And being a real Sardar, I wanted to know who had made that remark. I did find out and despite her plea, confronted the individual, offering to give him a little taste of brawn if he so desired. She was not happy …

I soon became a regular to her house, often dropping in unannounced and spending the afternoon – eating, chatting and taking the occasional snooze. The family embraced me warmly, treating me like family. Her mother was particularly fond of me. She is 85 now and I still maintain contact with her.

Joggoo did not know much about Sikhs. This despite the fact that her family had close family ties with Professor Harbans Singh, the famous scholar. He had been a student of her father when he taught English at Khalsa College, Amritsar, and the families had retained their bonds.

But hanging around me, she did learn a thing or two. “Haa(n)ji,” and “Acchhaji” became part of our standard conversation. I took her to the major gurdwaras in Delhi, and then home to meet my grandparents who did not know what to make of this kurrhee (girl) with me.

I would often take her to Karim’s dhaaba (a curbside eatery) for kebabs. As I look back, I realize that was quite a foolhardy thing to do. Karim’s, you see, is located in the heart of old Delhi, the Mogul capital. It is a rather forbidding place for those unaccustomed to it: narrow winding lanes (gullies), unsavory characters blocking one’s way, and not to mention rickshaws and horse driven carts (tongas) making a beeline for one’s rear end.

To show up there with this beautiful girl was inviting trouble.

My first visit to her home was an eye-opener that changed my life forever. As I walked in, books lining the walls everywhere greeted me. The sound of a piano accompanied by a beautiful voice resonated in the background. It was her mother, Margaret, a Professor of Philosophy and an accomplished musician.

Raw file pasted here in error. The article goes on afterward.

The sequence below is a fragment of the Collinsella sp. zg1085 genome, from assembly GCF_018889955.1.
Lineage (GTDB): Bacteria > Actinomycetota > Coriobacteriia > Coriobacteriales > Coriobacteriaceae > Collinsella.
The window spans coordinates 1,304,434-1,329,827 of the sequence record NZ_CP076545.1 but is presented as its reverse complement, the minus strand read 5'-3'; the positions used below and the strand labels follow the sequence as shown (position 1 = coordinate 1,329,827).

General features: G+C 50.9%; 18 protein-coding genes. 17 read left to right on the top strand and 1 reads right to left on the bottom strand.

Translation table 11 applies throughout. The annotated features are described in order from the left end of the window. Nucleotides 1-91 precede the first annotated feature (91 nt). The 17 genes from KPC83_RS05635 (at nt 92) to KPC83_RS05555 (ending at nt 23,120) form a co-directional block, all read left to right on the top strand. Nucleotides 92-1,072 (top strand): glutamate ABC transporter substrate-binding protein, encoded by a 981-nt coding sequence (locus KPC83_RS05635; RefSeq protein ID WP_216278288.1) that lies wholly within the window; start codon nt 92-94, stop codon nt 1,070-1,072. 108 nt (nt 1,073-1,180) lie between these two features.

I had never seen a home with so many books. It filled me with awe and instilled in me a desire to become “learned,” to overcome the “all brawn” image. Amala became my mentor and guide in this process. And I, as an eager student, trying to impress.

She has been gone almost forty years, but I find that I am still trying to impress her, never sure if I have met with her approval. And I continue to read and write - secretly seeking that nod, the assurance that she thinks I am now educated.

Despite my need for her approval, and the fact that the learning in her home awed me, I was never intimidated – something that she noticed. I assured her that we Sikhs were supremely self-assured, a gift of Guru Gobind Singh.

My relationship with Joggoo defies conventional labels. It was wonderfully magical and has left an indelible mark on my life. Through it all, I never had the courage to say, “I love you,” even though it must have been abundantly clear to her.

I never could figure out where I stood with her. Were her feelings more than platonic? I will never know. That she acknowledged me would have been more than I asked for, but God bless her, she treated me with the utmost tenderness, giving me love and affection - and bear hugs whose warmth I still feel.

As I finish writing this, I feel her presence over my shoulder, nodding her head in approval!

 

October 1, 2012

Conversation about this article

1: Jasmeet Kaur (Chandigarh, Punjab), October 01, 2012, 8:21 AM.

Loved your story. Sad and touching, moving and uplifting too ... Thanks for sharing it. "Better to have loved and lost, than ..."

2: Harkrishan Singh (Flordia, USA ), October 01, 2012, 8:24 AM.

Beautiful story. Has wakened some of my own dormant memories. I hope these stirrings will give me strength to write my own piece. Hope to, soon. Thanks for this new series. Good luck.

3: Surjit Singh (Vancouver, British Columbia, Canada), October 01, 2012, 12:15 PM.

Beautiful story. Thank you.

4: Navi Singh Deol (Detroit, Michigan, USA), October 01, 2012, 8:58 PM.

Love this story. I wish the author told us more about the characters.

5: Kartar Singh Bhalla (New Delhi, India), December 26, 2012, 10:58 PM.

The story is truly touching and tender. The language is admirable.

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Prem Kahani"